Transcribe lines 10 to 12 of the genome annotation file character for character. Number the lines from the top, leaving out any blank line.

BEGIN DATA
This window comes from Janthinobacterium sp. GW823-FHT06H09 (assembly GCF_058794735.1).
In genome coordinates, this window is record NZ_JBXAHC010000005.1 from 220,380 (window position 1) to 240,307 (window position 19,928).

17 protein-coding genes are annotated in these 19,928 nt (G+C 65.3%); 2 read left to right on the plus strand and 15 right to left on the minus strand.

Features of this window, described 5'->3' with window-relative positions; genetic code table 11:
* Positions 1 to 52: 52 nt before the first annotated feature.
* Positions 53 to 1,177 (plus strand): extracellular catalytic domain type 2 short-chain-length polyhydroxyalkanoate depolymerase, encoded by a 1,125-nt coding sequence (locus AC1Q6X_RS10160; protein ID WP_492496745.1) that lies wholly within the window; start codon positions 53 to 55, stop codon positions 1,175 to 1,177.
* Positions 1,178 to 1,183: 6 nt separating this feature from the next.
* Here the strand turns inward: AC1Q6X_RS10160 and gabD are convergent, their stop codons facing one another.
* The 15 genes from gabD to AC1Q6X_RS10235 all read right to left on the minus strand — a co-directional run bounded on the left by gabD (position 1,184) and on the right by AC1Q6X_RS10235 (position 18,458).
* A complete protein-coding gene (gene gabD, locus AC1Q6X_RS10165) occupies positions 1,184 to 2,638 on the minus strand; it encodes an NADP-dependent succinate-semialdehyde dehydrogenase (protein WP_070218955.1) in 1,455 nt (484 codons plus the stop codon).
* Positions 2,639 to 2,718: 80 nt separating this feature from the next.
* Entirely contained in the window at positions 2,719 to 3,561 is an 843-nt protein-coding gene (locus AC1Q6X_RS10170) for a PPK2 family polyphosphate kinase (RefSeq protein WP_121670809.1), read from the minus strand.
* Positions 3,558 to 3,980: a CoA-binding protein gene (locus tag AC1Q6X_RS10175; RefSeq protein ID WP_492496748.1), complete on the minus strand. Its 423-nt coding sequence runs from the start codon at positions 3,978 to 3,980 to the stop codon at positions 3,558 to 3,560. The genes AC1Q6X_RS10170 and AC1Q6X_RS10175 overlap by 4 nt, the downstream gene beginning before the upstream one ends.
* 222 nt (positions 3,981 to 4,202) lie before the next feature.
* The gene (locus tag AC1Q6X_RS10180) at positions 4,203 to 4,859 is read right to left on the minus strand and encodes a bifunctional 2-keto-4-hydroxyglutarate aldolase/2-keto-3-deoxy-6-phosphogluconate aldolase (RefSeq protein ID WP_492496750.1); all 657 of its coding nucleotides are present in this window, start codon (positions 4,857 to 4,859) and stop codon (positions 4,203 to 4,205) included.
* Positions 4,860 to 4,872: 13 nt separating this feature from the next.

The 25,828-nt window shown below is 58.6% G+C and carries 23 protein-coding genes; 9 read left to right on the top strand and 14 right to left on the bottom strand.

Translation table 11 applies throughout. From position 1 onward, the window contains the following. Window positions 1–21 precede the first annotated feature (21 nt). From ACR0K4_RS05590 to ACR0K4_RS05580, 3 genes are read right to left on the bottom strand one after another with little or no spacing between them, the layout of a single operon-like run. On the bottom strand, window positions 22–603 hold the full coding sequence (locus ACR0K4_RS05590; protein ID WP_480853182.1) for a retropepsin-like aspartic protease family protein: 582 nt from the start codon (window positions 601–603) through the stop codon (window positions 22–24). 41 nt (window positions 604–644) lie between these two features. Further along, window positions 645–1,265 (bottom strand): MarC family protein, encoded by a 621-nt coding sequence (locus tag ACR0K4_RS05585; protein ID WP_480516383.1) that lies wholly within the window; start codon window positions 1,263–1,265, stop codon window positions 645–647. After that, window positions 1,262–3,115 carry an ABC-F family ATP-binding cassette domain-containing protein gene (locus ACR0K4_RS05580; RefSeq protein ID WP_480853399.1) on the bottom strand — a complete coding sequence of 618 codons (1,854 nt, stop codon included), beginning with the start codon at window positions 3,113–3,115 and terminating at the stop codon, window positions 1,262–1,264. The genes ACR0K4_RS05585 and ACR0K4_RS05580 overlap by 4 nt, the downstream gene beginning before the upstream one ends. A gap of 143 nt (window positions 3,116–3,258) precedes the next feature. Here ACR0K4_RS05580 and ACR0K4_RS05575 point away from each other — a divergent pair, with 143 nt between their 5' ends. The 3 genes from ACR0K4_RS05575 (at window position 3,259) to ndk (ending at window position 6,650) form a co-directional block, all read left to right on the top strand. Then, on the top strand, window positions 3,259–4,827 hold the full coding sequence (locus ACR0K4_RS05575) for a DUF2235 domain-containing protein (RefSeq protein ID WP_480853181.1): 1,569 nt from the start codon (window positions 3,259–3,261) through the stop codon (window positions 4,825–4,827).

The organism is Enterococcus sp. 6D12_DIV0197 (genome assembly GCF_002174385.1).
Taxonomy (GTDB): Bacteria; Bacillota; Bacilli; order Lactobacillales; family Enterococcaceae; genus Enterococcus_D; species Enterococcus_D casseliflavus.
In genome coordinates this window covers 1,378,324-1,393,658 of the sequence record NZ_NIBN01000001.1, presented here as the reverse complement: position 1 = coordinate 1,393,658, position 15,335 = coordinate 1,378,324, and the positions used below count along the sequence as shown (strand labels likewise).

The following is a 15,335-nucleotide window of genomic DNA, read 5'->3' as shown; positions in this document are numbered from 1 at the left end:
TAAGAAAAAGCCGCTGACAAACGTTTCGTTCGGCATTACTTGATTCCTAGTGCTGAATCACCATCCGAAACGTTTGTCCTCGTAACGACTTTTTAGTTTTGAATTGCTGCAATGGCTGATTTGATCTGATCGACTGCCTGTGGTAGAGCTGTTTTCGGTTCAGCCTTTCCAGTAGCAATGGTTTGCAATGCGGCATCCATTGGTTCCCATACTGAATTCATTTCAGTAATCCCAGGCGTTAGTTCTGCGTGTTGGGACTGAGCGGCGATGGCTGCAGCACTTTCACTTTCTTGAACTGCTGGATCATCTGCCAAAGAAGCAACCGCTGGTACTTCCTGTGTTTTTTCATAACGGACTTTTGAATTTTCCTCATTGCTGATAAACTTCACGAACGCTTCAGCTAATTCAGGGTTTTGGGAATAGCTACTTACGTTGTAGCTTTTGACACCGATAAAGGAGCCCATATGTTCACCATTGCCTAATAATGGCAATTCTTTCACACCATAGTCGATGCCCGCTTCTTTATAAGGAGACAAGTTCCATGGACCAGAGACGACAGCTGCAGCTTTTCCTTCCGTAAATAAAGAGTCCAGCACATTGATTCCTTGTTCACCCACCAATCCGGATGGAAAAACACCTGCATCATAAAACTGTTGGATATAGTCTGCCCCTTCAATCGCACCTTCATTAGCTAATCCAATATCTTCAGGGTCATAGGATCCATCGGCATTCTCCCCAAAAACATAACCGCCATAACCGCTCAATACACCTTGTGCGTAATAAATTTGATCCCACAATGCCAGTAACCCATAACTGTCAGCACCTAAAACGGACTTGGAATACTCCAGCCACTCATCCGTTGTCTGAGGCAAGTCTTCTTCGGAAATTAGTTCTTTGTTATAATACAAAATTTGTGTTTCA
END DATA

* A complete protein-coding gene (gene gabD, locus AC1Q6X_RS10165) occupies positions 1,184 to 2,638 on the minus strand; it encodes an NADP-dependent succinate-semialdehyde dehydrogenase (protein WP_070218955.1) in 1,455 nt (484 codons plus the stop codon).
* Positions 2,639 to 2,718: 80 nt separating this feature from the next.
* Entirely contained in the window at positions 2,719 to 3,561 is an 843-nt protein-coding gene (locus AC1Q6X_RS10170) for a PPK2 family polyphosphate kinase (RefSeq protein WP_121670809.1), read from the minus strand.